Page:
For a successful AF ablation, it is vital to know the origins (i.e., the driving sources) of AF prior to the procedure, because isolating the driving source from the rest of the atria is the primary goal of such therapy . To identify such origins, both invasive and non-invasive techniques have been developed. These include the low density endo-surface mapping technique of 64-electrode basket catheters  and electrocardiogram imaging (ECGi) . The main limitation of using an invasive method is that it might produce further complications during the surgery . There is a pressing need to develop effective non-invasive methods to identify AF origins which might provide all of the necessary information prior to the surgery. The ECGi technology, based on the inverse problem solution , is a promising method in clinical diagnosis. However, current algorithms require further information to constrain the solution to achieve a reliable reconstruction of cardiac excitation waves due to the ill-posedness of the problem .
Recent studies have also developed algorithms to identify non-invasively the location of focal sources by using either the standard 12-lead [15–17] or multiple-lead (e.g. 64-lead) ECG systems [18,19]. The success rates of these algorithms range from 40 to 90%. Most are based on the correlation between the location of focal activity and the P-wave morphology or polarity [16–18]. Whereas they are useful in identifying the origin of focal excitation, current algorithms may not be applicable to identify re-entry or very rapid focal activity; at such rapid rates, regular and irregular fragmented waves are typically observed and thus determination of morphology or polarity of the main activation wave is non-trivial. Confounding the case for re-entry, atrial flutter waves or F-waves are also likely to be more fragmented and more complex in nature. It is also important to be able to distinguish very rapid focal activity from that of re-entry at a comparable rate, as the underlying maintenance mechanisms in these conditions are different and thus it is possible that different intervention may be required to terminate the arrhythmia.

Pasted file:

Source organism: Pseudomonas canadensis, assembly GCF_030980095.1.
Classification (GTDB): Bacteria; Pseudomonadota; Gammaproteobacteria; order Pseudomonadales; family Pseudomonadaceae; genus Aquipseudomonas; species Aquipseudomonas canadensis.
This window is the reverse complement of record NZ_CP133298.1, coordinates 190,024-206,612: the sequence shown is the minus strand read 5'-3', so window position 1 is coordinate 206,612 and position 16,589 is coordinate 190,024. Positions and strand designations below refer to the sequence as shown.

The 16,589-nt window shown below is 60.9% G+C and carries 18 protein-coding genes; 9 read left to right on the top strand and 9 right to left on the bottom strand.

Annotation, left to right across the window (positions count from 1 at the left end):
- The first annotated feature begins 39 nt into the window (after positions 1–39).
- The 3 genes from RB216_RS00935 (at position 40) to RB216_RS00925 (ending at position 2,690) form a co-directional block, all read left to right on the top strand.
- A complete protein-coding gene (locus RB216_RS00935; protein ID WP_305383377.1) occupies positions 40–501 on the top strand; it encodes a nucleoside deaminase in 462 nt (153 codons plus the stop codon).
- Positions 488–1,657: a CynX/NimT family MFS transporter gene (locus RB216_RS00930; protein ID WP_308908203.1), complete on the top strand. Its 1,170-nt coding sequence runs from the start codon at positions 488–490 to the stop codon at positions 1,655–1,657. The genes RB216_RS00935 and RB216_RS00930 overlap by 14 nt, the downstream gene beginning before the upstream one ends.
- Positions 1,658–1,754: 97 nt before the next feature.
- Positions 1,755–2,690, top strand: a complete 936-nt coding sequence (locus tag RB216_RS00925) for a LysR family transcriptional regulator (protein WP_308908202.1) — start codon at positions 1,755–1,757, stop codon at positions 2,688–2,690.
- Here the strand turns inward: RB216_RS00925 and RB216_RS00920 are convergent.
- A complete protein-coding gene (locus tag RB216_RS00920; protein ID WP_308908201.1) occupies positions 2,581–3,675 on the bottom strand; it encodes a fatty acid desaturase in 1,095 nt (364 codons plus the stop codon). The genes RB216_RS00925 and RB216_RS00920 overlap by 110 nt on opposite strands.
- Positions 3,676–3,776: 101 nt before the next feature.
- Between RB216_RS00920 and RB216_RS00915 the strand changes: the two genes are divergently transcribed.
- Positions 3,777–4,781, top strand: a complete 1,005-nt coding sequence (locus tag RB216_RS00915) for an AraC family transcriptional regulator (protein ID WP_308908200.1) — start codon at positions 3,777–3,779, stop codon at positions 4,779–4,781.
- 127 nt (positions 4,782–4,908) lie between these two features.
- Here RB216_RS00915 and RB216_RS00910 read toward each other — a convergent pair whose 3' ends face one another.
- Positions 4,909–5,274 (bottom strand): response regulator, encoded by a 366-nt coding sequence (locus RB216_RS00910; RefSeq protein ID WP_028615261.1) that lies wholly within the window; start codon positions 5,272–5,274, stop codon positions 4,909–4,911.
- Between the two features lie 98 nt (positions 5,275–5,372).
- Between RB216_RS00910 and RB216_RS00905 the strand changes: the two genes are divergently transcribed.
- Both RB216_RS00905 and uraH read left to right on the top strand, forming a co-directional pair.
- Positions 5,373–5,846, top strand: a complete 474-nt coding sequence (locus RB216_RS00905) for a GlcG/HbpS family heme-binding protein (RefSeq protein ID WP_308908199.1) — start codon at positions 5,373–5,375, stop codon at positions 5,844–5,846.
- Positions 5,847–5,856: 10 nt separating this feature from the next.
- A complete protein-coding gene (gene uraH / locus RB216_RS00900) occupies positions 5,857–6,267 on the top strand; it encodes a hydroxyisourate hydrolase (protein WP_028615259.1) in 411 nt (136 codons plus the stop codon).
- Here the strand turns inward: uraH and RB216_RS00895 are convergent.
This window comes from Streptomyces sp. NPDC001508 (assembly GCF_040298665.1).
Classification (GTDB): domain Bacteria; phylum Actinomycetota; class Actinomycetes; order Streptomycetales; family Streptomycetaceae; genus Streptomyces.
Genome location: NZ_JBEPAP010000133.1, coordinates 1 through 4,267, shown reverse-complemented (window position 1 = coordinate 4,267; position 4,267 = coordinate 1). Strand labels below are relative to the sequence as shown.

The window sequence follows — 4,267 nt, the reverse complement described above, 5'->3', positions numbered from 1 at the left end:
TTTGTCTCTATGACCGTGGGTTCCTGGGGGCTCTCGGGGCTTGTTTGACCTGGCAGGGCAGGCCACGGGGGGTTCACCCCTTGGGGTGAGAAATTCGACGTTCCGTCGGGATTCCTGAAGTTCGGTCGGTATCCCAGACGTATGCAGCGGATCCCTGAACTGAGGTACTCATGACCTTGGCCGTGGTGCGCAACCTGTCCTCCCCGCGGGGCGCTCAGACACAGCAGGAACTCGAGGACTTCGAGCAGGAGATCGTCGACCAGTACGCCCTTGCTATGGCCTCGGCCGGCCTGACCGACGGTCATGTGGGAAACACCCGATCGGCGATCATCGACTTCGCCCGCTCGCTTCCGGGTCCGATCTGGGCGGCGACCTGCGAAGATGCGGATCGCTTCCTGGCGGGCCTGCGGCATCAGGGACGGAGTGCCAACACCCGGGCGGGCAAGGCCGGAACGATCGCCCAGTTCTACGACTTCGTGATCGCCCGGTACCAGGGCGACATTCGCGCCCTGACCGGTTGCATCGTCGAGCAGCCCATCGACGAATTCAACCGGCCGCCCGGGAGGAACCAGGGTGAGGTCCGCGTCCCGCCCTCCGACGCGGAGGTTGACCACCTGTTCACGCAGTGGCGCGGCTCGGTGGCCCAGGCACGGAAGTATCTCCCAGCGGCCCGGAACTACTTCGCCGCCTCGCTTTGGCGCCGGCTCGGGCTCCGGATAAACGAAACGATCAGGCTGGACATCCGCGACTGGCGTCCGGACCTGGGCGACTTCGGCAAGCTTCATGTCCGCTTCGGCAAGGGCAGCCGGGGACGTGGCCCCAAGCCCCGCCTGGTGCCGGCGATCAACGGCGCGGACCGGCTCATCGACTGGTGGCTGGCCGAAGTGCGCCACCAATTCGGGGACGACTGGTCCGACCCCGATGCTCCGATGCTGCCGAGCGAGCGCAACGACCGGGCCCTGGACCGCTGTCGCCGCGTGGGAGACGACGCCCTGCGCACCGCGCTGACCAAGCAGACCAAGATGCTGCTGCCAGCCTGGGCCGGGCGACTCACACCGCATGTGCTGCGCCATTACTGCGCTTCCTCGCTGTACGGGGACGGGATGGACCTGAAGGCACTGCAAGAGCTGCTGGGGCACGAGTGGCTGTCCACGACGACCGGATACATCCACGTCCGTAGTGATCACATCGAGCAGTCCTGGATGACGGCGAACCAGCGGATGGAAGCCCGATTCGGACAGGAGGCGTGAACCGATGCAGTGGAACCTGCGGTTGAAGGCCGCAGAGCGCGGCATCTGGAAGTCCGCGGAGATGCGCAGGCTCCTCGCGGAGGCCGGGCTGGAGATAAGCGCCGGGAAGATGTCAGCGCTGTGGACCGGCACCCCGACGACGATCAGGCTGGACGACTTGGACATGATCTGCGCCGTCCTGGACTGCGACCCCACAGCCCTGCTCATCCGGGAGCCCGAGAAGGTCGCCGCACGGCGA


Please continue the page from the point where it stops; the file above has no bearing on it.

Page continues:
The aim of this study is to go-beyond our previous studies [17–19] in identifying the origins of focal-related AF from body surface ECG to develop a novel algorithm based on rapid regular atrial waves in order to identify origins for both rapid focal and re-entrant activity from a multi-lead ECG system.
A previously validated biophysically detailed computational model of the three-dimensional (3D) human atria and torso [17,18,20] was used to simulate ectopic focal and re-entry conditions (Fig 1). The atrial model was segmented into the major anatomical structures and accounts for electrophysiological heterogeneity between these regions (Fig 1A) . The model has been previously used and determined suitable for studying atrial arrhythmia mechanisms [17,22]. The atrial model was placed into a previously developed and validated male torso model which accounts for the segmented structure of lungs, liver, blood masses and spinal cord and the respective electrical conductivities (Fig 1B) [18,20]. A table of conductivity values used can be found in supplementary information (S1 Table). For further test, a previously developed and validated female torso geometry  was implemented (S1 Text). Both models have been used before to develop an algorithm to diagnose atrial ectopic origin from multi lead ECG systems . Details of the atrial cell models and 3D simulation protocols can be found in Colman et al  or in S2 Text and single cell code S3 Text; details of the torso model development, validation and simulation protocols can be found in Perez Alday et al .
Ectopic focal and re-entrant excitations were initiated in different regions of the atria (Fig 2Ai). 2D views and 3D vtk files can be found in supplementary information S. In order to allow rapid excitation waves with rates at frequencies typical of AF/AT/AFL (i.e. 2.5–8 HZ [22,23]) to be sustained in the atria, parameters of the Colman et al. model of single human atrial myocytes were modified to incorporate experimentally observed AF-induced electrical remodelling of ion channels , which resulted in shortened AP (Fig 2A). To simulate ectopic focal activity, a sequence of external supra-threshold electrical pulses (with amplitude of 2nA and duration of 2-3ms) was applied to various locations across different regions of the atria (Fig 2Ai). Re-entrant excitation waves were initiated by a phase distribution method [24,25]. Although this is an artificial method for initiating re-entrant excitation, it allows the location of the centre of the rotor wave to be easily controlled. To avoid possible effects of the transition period of excitation waves on their kinetics due to the unphysiological initiation procedure, data after 1 second of initiation were analysed. In cases where re-entrant scroll waves were not localised to the initiation point, i.e. there was a degree of meander, a small non-excitation area (0.5 cm in radius) was incorporated around a specific region of the atria, in order to stabilise the rotor centre (Fig 2C). This allowed sustained re-entrant activity with its origin (i.e. tip) located in a specific region of the atria to be produced. The inclusion of a small area of non-excitable tissue did not produce a marked change in tissue’s volume or morphology of the measured potential on the body surface. In simulations, cases when re-entrant excitation waves had a significant degree of meander were used to test the ability of the algorithm to track the tip of the scroll waves spatio-temporally.